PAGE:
Hackers could hijack your Smart TV without direct access

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SMART

Smart TVs can be great, offering direct portals to video-on-demand services like Netflix, YouTube and Hulu. When they’re well implemented, as they tend to be on modern TVs, they make consuming internet me-based media a pleasure.

Unfortunately, because they have to connect to the internet, they have the potential to be exploited. A new exploit for a class of Smart TVs has been discovered, and its unique in that the attacker doesn’t need direct access to, or control of your device to find a way in. Security consultant Rafael Scheel demonstrated the attack as a proof of concept.

What makes it frightening is that it works by latching on to a DVB-T signal. A Low-cost transmitter can embed malicious code in to a TV signal. The digital signal (which happens to be the one that South Africa has adopted, but seems very slow to roll out) is capable of being read by a great number of modern TVs – and could be easily compromised. This was demonstrated on two new, updated Samsung models. It’s scalable, so could be used to infect more than a single set in one go.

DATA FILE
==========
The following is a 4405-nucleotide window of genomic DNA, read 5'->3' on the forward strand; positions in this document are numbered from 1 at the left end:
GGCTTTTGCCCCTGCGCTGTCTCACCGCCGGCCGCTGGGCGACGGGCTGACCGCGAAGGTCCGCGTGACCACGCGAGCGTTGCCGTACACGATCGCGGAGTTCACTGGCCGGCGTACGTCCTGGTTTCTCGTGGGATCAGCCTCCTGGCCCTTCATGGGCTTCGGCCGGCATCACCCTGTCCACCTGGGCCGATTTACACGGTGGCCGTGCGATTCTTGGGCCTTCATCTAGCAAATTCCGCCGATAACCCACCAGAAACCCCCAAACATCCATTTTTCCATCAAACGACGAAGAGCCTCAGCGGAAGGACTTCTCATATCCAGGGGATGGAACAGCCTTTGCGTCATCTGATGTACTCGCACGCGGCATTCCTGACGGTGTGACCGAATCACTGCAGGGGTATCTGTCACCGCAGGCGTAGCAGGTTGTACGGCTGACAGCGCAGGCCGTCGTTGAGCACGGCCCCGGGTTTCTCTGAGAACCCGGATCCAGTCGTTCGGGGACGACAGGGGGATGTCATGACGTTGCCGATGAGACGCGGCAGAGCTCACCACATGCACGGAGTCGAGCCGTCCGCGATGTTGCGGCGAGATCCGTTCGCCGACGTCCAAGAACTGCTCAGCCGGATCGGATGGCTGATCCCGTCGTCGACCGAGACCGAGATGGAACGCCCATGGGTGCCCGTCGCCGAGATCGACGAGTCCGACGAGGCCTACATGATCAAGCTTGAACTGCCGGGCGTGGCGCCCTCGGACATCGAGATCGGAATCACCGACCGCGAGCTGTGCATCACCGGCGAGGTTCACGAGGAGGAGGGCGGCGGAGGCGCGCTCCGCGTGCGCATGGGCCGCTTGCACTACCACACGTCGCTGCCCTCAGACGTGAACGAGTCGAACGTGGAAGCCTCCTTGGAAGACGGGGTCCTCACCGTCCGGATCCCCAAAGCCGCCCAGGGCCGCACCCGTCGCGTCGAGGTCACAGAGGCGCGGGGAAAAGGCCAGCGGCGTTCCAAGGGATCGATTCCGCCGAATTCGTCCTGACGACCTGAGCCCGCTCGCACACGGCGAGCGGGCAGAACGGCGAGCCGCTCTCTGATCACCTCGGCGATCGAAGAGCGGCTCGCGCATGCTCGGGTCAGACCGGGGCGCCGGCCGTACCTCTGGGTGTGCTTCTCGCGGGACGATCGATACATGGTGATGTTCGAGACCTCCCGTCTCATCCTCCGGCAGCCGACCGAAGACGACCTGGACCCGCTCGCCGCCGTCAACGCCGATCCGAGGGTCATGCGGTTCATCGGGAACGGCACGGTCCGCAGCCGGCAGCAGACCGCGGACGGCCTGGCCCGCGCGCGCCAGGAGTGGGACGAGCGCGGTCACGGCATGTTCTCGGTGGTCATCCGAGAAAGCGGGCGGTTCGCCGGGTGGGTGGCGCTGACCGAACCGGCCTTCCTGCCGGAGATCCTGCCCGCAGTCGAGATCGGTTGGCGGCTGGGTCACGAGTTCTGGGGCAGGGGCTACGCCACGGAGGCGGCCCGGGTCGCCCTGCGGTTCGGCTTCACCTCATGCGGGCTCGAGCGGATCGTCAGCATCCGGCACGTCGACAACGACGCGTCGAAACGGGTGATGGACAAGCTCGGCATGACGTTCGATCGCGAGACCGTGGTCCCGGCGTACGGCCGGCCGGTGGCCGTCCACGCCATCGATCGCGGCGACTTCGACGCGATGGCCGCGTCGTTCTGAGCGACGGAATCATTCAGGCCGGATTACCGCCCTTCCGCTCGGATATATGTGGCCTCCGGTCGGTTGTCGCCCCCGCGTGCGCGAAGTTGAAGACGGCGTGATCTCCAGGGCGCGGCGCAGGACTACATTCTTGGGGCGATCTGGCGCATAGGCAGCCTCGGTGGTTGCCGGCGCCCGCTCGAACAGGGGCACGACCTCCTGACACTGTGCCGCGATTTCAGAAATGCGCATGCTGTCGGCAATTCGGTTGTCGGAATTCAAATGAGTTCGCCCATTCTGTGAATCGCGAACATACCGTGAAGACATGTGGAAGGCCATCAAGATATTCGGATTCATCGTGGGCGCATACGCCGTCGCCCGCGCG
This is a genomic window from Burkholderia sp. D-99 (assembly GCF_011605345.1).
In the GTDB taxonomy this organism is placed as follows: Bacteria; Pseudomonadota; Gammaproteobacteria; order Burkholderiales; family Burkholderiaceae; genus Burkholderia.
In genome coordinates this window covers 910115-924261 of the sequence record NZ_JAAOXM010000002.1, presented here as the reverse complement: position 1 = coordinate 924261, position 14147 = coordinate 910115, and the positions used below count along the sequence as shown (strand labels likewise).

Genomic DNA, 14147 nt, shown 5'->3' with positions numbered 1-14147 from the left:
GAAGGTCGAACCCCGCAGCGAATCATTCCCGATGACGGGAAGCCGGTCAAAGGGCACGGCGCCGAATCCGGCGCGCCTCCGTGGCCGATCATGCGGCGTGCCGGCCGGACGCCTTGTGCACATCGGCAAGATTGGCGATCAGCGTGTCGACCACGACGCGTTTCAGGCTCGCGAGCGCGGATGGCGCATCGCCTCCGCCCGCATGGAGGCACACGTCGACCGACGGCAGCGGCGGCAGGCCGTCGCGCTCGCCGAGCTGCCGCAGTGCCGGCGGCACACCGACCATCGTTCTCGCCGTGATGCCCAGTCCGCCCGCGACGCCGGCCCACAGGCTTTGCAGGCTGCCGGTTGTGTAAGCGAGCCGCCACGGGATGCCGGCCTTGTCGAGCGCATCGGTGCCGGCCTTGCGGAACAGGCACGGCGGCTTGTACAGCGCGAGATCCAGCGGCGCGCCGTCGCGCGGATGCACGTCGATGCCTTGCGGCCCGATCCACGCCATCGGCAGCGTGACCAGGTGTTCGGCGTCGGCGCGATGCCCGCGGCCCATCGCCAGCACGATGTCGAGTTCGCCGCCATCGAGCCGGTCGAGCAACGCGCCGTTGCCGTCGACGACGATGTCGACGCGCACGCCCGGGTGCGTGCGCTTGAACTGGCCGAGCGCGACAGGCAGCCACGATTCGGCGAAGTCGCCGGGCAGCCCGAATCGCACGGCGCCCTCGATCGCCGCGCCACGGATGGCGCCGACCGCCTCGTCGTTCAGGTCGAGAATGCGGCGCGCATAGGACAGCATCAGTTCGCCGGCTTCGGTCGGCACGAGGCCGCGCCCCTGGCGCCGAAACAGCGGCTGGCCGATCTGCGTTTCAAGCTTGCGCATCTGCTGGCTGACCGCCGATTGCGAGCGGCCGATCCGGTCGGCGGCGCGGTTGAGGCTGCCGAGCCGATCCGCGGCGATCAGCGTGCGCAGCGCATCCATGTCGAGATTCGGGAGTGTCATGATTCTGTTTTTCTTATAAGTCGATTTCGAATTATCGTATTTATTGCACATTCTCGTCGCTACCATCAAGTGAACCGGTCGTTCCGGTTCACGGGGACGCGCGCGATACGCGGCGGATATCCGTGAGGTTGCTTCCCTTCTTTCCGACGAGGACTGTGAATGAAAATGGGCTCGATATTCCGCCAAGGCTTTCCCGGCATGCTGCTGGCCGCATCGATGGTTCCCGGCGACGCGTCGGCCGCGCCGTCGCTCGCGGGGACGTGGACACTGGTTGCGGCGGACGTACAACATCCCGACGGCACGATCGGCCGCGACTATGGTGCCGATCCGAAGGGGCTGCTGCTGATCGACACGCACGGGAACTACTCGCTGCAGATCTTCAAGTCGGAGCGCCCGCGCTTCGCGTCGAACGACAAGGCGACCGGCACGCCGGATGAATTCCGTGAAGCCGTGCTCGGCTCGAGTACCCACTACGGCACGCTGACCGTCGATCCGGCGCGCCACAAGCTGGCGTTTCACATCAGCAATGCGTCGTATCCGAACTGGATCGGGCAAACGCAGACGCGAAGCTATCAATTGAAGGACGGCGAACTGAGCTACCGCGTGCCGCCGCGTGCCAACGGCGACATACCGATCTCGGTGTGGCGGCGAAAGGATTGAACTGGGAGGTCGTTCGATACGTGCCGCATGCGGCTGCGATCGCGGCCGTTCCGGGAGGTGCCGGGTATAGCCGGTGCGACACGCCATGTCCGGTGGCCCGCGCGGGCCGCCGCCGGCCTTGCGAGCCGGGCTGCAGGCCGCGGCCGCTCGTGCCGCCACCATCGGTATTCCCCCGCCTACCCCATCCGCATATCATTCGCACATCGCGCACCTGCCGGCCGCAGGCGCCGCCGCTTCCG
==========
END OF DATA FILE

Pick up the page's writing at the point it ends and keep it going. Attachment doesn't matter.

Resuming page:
“Once a hacker has control over the TV of an end user, he can harm the user in a variety of ways,” Scheel told Ars Technica. “Among many others, the TV could be used to attack further devices in the home network or to spy on the user with the TV’s camera and microphone.”

Worse is that in interconnected homes, the TV could be used as a way to get in to your other devices. Thankfully, there is very little reason to receiving a DVB-T2 signal here in South Africa until we finally do have that long-awaited digital TV rollout. Your Samsungs are safe for now.

 

Last Updated: April 3, 2017

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